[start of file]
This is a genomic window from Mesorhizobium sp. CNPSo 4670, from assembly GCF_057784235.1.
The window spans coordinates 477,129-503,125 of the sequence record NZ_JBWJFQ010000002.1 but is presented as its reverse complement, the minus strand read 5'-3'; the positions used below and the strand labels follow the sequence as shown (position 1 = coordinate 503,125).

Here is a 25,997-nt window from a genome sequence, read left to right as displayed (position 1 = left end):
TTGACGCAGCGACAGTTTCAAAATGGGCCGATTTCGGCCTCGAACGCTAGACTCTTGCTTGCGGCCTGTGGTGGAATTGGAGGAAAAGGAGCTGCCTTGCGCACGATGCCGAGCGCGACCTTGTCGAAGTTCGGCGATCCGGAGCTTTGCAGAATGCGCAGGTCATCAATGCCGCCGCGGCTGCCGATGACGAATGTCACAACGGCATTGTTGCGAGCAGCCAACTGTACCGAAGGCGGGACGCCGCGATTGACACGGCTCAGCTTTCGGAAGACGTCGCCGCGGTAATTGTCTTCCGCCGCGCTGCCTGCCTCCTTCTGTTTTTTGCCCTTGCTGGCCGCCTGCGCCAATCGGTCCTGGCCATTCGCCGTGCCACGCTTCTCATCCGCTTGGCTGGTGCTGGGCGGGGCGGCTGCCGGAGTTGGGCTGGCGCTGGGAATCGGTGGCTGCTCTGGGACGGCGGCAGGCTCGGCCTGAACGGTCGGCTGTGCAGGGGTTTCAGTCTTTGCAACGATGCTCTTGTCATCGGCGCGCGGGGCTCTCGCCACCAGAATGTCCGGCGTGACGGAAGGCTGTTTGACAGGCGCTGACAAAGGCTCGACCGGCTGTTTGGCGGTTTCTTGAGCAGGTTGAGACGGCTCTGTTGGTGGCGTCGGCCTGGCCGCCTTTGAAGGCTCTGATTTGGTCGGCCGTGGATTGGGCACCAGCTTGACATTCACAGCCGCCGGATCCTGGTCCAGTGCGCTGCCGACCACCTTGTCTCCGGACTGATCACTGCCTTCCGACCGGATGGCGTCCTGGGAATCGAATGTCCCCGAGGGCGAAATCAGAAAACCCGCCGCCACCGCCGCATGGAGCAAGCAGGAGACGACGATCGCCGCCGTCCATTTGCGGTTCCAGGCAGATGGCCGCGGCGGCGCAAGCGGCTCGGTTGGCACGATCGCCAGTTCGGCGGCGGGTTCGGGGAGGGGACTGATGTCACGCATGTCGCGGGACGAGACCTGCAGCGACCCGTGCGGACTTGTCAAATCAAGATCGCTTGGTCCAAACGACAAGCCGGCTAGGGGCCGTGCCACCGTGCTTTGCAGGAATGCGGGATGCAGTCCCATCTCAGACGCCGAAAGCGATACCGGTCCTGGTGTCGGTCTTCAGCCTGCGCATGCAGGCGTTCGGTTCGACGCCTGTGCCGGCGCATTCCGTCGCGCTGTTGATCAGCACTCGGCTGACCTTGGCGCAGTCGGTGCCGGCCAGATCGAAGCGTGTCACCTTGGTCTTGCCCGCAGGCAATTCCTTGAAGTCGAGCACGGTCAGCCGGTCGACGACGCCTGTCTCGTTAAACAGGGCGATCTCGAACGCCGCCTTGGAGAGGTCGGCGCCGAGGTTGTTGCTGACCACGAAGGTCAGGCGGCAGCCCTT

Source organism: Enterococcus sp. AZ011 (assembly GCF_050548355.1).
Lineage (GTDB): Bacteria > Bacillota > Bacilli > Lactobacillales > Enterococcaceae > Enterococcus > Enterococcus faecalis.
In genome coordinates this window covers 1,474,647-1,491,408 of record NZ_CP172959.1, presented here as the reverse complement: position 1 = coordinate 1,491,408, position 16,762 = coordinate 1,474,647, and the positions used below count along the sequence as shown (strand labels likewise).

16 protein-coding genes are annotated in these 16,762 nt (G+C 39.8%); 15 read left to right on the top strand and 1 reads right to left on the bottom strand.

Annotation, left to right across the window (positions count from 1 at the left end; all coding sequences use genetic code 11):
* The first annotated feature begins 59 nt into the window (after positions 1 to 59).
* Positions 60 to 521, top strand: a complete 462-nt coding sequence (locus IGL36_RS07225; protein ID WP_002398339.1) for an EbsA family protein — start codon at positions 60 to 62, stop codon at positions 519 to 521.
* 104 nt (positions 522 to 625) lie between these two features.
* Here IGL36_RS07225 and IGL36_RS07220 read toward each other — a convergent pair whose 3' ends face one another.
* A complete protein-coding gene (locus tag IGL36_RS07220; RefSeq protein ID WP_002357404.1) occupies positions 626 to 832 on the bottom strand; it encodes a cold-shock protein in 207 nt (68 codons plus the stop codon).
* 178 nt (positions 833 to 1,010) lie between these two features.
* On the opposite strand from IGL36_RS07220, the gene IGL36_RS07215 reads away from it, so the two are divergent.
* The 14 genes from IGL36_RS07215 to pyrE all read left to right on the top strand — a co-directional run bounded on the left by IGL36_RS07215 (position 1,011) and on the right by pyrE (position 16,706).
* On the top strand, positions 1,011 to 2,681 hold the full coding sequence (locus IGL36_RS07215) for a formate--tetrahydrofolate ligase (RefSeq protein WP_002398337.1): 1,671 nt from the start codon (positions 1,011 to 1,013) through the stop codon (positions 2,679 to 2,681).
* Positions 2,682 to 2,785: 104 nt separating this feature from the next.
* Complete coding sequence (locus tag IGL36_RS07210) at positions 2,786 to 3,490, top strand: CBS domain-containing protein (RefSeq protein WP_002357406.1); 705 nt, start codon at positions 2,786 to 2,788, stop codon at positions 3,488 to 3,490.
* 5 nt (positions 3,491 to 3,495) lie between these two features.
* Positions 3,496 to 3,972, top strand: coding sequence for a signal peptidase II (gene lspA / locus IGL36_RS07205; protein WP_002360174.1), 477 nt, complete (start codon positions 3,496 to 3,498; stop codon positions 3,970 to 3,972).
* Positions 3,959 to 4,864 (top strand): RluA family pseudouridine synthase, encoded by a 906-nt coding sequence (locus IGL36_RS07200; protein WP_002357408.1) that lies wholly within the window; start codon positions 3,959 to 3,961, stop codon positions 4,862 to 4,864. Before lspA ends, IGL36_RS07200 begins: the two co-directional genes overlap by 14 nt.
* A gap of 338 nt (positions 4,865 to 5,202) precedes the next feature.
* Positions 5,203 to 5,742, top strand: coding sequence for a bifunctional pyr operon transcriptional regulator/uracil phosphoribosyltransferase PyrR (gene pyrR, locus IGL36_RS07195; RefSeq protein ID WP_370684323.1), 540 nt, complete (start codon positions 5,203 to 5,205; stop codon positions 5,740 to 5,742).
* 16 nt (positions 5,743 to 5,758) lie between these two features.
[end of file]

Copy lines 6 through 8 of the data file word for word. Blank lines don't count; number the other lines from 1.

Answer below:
Lineage (GTDB): Bacteria > Bacillota > Bacilli > Lactobacillales > Enterococcaceae > Enterococcus > Enterococcus faecalis.
In genome coordinates this window covers 1,474,647-1,491,408 of record NZ_CP172959.1, presented here as the reverse complement: position 1 = coordinate 1,491,408, position 16,762 = coordinate 1,474,647, and the positions used below count along the sequence as shown (strand labels likewise).

16 protein-coding genes are annotated in these 16,762 nt (G+C 39.8%); 15 read left to right on the top strand and 1 reads right to left on the bottom strand.